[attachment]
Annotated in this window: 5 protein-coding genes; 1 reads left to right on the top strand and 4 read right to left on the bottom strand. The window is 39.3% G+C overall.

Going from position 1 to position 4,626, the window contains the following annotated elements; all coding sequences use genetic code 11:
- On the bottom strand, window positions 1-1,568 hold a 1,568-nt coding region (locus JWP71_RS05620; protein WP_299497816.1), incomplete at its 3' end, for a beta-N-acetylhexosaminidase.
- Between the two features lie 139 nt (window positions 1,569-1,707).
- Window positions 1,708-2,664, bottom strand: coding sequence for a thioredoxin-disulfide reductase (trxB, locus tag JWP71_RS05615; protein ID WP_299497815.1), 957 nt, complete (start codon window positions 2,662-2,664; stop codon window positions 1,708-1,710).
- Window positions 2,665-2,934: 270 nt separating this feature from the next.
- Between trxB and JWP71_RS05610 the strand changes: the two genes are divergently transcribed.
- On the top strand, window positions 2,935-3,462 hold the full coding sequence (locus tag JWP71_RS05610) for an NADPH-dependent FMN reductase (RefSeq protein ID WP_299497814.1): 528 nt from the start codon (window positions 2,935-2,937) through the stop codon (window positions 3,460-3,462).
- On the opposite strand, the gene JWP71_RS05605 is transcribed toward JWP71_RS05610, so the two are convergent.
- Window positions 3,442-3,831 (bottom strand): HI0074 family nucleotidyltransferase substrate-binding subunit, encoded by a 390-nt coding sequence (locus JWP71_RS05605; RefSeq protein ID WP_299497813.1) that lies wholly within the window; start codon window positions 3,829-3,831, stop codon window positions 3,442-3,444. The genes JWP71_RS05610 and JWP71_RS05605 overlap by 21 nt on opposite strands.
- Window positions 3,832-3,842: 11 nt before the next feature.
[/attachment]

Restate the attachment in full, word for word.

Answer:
Annotated in this window: 5 protein-coding genes; 1 reads left to right on the top strand and 4 read right to left on the bottom strand. The window is 39.3% G+C overall.

Going from position 1 to position 4,626, the window contains the following annotated elements; all coding sequences use genetic code 11:
- On the bottom strand, window positions 1-1,568 hold a 1,568-nt coding region (locus JWP71_RS05620; protein WP_299497816.1), incomplete at its 3' end, for a beta-N-acetylhexosaminidase.
- Between the two features lie 139 nt (window positions 1,569-1,707).
- Window positions 1,708-2,664, bottom strand: coding sequence for a thioredoxin-disulfide reductase (trxB, locus tag JWP71_RS05615; protein ID WP_299497815.1), 957 nt, complete (start codon window positions 2,662-2,664; stop codon window positions 1,708-1,710).
- Window positions 2,665-2,934: 270 nt separating this feature from the next.
- Between trxB and JWP71_RS05610 the strand changes: the two genes are divergently transcribed.
- On the top strand, window positions 2,935-3,462 hold the full coding sequence (locus tag JWP71_RS05610) for an NADPH-dependent FMN reductase (RefSeq protein ID WP_299497814.1): 528 nt from the start codon (window positions 2,935-2,937) through the stop codon (window positions 3,460-3,462).
- On the opposite strand, the gene JWP71_RS05605 is transcribed toward JWP71_RS05610, so the two are convergent.
- Window positions 3,442-3,831 (bottom strand): HI0074 family nucleotidyltransferase substrate-binding subunit, encoded by a 390-nt coding sequence (locus JWP71_RS05605; RefSeq protein ID WP_299497813.1) that lies wholly within the window; start codon window positions 3,829-3,831, stop codon window positions 3,442-3,444. The genes JWP71_RS05610 and JWP71_RS05605 overlap by 21 nt on opposite strands.
- Window positions 3,832-3,842: 11 nt before the next feature.